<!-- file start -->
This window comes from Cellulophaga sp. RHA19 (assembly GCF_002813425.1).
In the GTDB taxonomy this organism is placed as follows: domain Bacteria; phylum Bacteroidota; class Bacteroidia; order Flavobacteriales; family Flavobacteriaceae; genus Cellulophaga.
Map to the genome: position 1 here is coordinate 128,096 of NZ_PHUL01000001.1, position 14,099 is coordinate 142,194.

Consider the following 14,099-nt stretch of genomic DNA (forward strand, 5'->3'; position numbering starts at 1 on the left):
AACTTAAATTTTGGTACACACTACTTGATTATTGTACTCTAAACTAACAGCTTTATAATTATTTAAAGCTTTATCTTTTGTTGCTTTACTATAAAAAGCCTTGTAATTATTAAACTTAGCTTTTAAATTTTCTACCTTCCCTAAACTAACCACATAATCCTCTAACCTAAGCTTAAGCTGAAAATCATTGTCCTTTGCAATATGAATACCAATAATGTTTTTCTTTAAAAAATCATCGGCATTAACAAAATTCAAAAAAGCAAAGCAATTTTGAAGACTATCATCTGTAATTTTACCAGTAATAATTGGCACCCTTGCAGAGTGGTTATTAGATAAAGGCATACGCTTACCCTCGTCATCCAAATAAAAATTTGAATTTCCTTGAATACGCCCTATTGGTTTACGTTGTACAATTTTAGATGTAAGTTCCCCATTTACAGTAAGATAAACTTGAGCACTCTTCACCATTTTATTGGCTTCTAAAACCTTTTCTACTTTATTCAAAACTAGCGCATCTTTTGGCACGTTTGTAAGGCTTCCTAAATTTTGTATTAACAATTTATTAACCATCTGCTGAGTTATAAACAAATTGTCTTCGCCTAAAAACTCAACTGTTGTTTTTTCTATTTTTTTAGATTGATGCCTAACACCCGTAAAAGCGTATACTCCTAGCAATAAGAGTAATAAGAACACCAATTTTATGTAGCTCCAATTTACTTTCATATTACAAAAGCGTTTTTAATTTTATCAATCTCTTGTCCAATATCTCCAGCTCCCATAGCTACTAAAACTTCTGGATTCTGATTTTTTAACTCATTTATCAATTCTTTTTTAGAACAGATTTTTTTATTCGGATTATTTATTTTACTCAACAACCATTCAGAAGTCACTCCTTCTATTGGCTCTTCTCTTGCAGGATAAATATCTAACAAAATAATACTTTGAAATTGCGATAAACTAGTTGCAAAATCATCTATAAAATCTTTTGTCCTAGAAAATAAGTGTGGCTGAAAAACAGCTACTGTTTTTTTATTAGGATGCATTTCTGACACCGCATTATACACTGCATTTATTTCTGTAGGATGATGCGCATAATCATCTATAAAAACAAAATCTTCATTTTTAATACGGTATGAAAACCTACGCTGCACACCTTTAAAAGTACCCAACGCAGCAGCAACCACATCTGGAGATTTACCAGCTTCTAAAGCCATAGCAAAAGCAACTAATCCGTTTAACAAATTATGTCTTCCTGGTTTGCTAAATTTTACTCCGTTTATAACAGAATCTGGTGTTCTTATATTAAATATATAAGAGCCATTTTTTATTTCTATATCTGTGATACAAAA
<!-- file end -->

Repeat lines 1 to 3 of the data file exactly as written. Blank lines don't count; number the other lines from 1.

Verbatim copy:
This window comes from Cellulophaga sp. RHA19 (assembly GCF_002813425.1).
In the GTDB taxonomy this organism is placed as follows: domain Bacteria; phylum Bacteroidota; class Bacteroidia; order Flavobacteriales; family Flavobacteriaceae; genus Cellulophaga.
Map to the genome: position 1 here is coordinate 128,096 of NZ_PHUL01000001.1, position 14,099 is coordinate 142,194.